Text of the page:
Operating as a one-man band, Nantz did not always have time to write his own scripts and ad-libbed his way through the shows, growing comfortable speaking extemporaneously with purpose. He has been able to maintain the skill over the years and focus on speaking in a genuine, sincere manner to the audience rather than reading copy. At the same time, he also heeds the advice of legendary golf producer Frank Chirkinian of being himself and exuding his passion for the game.

“I would rather know what we want to say and stumble through it if I do as long as it sounds heartfelt,” Nantz said. “I would rather be choppy and real as opposed to being clean, perfect and unrelatable, which is what happens when you get locked in with that glazed-over look staring at a prompter.”

Nantz achieved his goal of working at CBS a few years later, originally contributing to golf and college football coverage in a variety of roles. When Brent Musburger left the company in 1990, he was promoted to the lead play-by-play announcing role for the NCAA Division I Men’s Basketball Tournament Final Four. Following the end of the NFL season, Nantz would generally prepare to call contests throughout the tournament, including the National Championship Game, but this year signified a change in routine. The University of Connecticut Huskies secured the championship over the San Diego State Aztecs, after which Nantz expressed his sincere appreciation and gratitude as he signed off March Madness for the 32nd and final time.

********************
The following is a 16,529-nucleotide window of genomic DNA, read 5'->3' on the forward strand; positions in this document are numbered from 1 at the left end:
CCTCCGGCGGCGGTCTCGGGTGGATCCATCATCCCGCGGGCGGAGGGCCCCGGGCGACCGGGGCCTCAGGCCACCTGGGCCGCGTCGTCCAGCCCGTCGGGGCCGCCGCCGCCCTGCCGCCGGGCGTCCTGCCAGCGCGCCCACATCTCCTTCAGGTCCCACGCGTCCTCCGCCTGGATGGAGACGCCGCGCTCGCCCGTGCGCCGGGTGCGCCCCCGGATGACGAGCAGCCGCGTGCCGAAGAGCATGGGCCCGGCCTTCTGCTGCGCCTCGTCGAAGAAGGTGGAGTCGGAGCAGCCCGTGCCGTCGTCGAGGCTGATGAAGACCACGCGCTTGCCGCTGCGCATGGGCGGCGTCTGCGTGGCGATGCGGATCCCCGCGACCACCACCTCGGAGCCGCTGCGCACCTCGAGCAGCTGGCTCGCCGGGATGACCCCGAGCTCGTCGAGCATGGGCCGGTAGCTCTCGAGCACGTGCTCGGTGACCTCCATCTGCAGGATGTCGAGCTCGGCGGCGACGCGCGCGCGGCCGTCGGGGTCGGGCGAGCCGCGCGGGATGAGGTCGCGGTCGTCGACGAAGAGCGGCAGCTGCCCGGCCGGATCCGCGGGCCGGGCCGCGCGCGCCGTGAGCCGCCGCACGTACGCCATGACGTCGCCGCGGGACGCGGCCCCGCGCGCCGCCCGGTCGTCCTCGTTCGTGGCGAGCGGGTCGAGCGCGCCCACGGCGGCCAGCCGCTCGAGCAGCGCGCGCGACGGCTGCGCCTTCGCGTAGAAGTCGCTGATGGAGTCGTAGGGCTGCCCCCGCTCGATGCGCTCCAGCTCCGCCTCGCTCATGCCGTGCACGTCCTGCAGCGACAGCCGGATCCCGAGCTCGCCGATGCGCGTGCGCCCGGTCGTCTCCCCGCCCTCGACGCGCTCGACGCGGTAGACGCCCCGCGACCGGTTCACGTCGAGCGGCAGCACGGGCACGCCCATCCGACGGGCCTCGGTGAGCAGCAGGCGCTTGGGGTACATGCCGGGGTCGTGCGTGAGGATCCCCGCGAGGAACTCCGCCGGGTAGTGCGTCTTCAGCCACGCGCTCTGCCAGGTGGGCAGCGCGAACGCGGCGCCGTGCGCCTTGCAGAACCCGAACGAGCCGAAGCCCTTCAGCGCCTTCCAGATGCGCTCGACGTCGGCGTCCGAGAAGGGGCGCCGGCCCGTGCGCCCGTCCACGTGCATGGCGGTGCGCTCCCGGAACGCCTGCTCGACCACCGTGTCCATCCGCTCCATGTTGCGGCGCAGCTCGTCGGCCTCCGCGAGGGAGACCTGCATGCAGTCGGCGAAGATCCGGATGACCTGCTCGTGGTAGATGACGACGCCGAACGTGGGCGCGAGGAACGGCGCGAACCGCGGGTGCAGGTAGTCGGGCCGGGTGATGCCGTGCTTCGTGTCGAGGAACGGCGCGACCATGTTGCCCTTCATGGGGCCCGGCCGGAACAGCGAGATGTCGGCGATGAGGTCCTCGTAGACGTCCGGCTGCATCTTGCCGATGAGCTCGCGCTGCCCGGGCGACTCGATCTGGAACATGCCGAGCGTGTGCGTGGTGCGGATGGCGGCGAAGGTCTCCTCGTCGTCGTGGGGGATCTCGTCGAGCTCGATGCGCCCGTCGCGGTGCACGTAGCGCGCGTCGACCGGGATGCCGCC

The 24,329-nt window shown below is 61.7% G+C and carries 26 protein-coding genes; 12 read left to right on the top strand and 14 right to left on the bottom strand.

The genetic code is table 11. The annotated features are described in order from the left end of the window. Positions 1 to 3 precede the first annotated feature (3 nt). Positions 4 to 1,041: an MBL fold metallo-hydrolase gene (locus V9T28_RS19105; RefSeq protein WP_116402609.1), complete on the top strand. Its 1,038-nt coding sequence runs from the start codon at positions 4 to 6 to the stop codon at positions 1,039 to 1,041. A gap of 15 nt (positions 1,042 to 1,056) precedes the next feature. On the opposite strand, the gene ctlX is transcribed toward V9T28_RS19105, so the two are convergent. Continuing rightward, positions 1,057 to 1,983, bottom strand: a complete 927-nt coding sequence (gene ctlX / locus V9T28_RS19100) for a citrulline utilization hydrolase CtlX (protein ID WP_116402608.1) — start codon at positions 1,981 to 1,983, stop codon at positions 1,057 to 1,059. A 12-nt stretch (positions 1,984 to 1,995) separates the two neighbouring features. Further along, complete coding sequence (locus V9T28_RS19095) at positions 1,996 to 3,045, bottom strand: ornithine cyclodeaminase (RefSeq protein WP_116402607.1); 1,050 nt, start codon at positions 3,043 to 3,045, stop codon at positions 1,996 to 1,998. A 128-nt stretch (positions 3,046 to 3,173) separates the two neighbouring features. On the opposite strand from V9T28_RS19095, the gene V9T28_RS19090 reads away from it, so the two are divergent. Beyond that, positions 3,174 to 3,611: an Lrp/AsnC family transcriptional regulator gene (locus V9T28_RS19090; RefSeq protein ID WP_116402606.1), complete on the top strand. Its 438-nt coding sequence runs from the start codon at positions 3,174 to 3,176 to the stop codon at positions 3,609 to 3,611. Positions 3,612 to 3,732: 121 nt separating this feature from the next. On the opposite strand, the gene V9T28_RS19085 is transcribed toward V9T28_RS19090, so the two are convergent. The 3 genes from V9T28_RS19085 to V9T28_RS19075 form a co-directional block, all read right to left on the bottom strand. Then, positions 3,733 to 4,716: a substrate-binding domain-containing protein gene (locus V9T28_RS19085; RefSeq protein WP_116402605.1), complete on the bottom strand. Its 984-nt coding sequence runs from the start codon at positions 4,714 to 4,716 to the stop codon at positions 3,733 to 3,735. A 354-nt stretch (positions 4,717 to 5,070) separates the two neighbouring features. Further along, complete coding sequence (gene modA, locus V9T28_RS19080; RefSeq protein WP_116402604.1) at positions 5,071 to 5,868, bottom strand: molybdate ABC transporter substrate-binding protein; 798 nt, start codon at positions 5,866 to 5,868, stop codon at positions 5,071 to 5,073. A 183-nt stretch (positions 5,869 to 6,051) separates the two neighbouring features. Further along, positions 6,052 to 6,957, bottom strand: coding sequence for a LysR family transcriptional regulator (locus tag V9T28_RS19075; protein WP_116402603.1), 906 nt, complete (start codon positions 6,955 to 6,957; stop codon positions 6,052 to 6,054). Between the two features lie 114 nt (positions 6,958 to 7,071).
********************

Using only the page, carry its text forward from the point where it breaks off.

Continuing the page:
“It was Houston, my gateway city to my career, and it was a CBS year, and the only thing that could have made it any better would have been if my alma mater would have been playing in the Final Four,” Nantz said. “We were a 1-seed, my Houston Cougars, but we got knocked out in the Sweet 16. But it felt right; it felt absolutely just right.”

Ian Eagle called the Final Four this year on television for the first time while Nantz took a block of time away from the business that he had not had for nearly four decades. For many years, his workload required a year-round commitment to calling several sports without an extended rest.

Nantz refers to it as the “golden hamster wheel” he has been on since the 1980s, and while he understands the gravity of what he has achieved, he wanted to step back and spend more time with his family. As a result, Nantz was able to enjoy spring break with his family and attend March Madness as a fan, including the Final Four from State Farm Stadium in Glendale, Ariz.

“I sat there and watched it with a grateful heart sitting about five rows behind my old broadcast position thinking, ‘I sat in that seat for 32 years. How is that possible? How fortunate am I to be able to have had that seat?,’” Nantz reflected. “It was an amazing event to be entrusted with. It will always be an amazing event, and I just sat there so grateful to be in the arena and look at it from that lens.”